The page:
The POW/MIA flag flying in the breeze
MIA Update:The Defense POW/MIA Accounting Agency announced four burial updates and two new identifications for service members who have been missing and unaccounted-for from World War II and Korea. Returning home for burial with full military honors are:

 

-- Army 1st Lt. James E. Wright, 25, of Parkton, North Carolina, was assigned to Company F, 2nd Battalion, 11th Infantry Regiment, 5th Infantry Division. He was reported missing in action on Sept. 11, 1944, after a fighting withdrawal at the Moselle River near Dornot, France. Following the battle, his remains could not be recovered. Wright will be buried on Oct. 12, 2021, in Lumber Bridge, North Carolina. Read about Wright.
-- Army Pvt. Donald A. Fabrize, 17, of Chayuga, New York, was assigned to Company B, 2nd Battalion, 19th Infantry Regiment, 24th Infantry Division. He was reported killed in action on July 16, 1950, after a fighting withdrawal along the Kum River in South Korea. Following the battle, his remains could not be recovered. Fabrize will be buried in May 2022 at Arlington National Cemetery in Arlington, Virginia. Read about Fabrize.
-- Army 1st Lt. Anthony R. Mazzulla, 26, of Bronx, New York, was assigned to Company B, 1st Battalion, 32nd Infantry Regiment, 7th Infantry Division. He was reported missing in action on Dec. 2, 1950, after a fighting withdrawal near the Chosin Reservoir, North Korea. Following the battle, his remains could not be recovered. Mazzulla will be buried in Cranston, Rhode Island. The date has yet to be determined. Read about Mazzulla.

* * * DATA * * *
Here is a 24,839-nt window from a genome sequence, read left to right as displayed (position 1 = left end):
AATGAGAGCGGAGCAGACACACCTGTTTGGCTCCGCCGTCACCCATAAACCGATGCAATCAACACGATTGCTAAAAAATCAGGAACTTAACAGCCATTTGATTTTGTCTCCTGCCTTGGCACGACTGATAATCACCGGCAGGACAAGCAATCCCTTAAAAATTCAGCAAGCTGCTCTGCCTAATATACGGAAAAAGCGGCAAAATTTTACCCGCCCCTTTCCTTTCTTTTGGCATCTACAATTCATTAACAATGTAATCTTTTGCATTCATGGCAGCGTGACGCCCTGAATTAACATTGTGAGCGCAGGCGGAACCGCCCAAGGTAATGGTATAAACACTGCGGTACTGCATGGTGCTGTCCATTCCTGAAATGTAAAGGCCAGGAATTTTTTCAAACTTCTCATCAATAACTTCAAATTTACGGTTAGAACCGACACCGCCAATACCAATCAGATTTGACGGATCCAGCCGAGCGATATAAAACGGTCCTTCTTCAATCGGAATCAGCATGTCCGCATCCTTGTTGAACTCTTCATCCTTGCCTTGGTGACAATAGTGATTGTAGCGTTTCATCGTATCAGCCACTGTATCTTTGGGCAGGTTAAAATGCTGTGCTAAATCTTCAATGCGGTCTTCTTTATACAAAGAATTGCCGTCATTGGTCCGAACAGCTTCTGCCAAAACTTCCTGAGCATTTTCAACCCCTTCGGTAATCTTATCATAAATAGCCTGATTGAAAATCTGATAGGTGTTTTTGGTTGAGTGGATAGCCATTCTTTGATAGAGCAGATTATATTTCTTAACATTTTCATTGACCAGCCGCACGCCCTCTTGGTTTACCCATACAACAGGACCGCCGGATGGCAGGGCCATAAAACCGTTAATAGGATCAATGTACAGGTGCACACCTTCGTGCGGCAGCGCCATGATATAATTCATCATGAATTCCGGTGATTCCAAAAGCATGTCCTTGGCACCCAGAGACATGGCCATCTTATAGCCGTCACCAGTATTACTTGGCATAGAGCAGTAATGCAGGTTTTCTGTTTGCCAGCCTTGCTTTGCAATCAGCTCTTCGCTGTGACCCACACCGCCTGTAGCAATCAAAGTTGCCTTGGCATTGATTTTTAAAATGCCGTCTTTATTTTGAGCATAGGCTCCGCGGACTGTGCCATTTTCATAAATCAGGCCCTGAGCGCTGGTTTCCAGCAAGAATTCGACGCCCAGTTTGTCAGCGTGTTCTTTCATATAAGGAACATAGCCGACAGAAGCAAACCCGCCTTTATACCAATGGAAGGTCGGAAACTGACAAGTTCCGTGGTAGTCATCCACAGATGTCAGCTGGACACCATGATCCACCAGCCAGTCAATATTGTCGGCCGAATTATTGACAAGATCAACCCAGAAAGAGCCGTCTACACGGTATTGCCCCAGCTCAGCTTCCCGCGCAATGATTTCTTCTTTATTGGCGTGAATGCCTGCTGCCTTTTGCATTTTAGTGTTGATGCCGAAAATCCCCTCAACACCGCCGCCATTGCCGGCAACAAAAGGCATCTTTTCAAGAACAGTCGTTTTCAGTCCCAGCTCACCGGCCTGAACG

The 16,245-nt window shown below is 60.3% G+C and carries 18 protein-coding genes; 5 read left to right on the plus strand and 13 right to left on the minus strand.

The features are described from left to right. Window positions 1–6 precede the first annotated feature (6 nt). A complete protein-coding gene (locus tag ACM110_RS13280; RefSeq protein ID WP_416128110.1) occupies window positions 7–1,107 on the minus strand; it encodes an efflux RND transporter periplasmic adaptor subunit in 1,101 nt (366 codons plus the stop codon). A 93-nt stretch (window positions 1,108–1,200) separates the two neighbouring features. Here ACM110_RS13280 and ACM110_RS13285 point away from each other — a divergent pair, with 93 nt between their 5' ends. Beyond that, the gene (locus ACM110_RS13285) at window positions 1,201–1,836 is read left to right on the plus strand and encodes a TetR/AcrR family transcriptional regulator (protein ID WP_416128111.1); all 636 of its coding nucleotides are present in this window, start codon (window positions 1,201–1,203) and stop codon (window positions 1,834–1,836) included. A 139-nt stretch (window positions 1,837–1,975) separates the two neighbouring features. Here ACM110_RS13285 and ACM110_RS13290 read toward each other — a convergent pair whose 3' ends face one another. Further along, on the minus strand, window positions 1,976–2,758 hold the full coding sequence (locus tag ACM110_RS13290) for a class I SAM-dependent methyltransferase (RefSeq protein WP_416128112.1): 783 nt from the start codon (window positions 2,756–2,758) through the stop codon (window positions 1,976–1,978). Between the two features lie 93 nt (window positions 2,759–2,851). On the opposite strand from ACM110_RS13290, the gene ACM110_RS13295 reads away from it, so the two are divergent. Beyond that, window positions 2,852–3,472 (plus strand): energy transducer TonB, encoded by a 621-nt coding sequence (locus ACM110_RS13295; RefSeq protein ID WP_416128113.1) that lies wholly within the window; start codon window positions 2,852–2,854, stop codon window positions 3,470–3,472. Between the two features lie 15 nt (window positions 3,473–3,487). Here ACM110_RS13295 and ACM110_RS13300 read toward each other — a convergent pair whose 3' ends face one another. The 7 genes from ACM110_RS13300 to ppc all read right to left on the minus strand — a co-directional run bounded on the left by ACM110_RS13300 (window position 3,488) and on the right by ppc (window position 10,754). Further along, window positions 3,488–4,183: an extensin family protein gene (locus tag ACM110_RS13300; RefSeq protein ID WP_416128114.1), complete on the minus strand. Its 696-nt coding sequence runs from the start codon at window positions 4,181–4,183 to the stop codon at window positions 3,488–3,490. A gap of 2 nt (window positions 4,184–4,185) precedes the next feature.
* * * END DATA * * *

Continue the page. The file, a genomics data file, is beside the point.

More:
-- Army Sgt. Stanley L. DeWitt, of Royal City, Indiana, was assigned to Medical Detachment, 57th Field Artillery Battalion, 7th Infantry Division. He was reported missing in action on Dec. 6, 1950, when his unit was attacked by enemy forces near the Chosin Reservoir, North Korea. Following the battle, his remains could not be recovered. DeWitt will be buried in his hometown. The date has yet to be determined. Read about DeWitt.
-- Navy Seaman 1st Class Buford H. Dyer, 19, was assigned to the battleship USS Oklahoma, which was moored at Ford Island, Pearl Harbor, when the ship was attacked by Japanese aircraft on Dec. 7, 1941. The USS Oklahoma sustained multiple torpedo hits, which caused it to quickly capsize. The attack on the ship resulted in the deaths of 429 crewmen, including Dyer. Interment services are pending. Read about Dyer.
-- Navy Fireman 2nd Class Benjiman C. Terhune, 19, of Watervliet, Michigan, was assigned to the battleship USS Oklahoma, which was moored at Ford Island, Pearl Harbor, when the ship was attacked by Japanese aircraft on Dec. 7, 1941. The USS Oklahoma sustained multiple torpedo hits, which caused it to quickly capsize. The attack on the ship resulted in the deaths of 429 crewmen, including Terhune. Interment services are pending. Read about Terhune.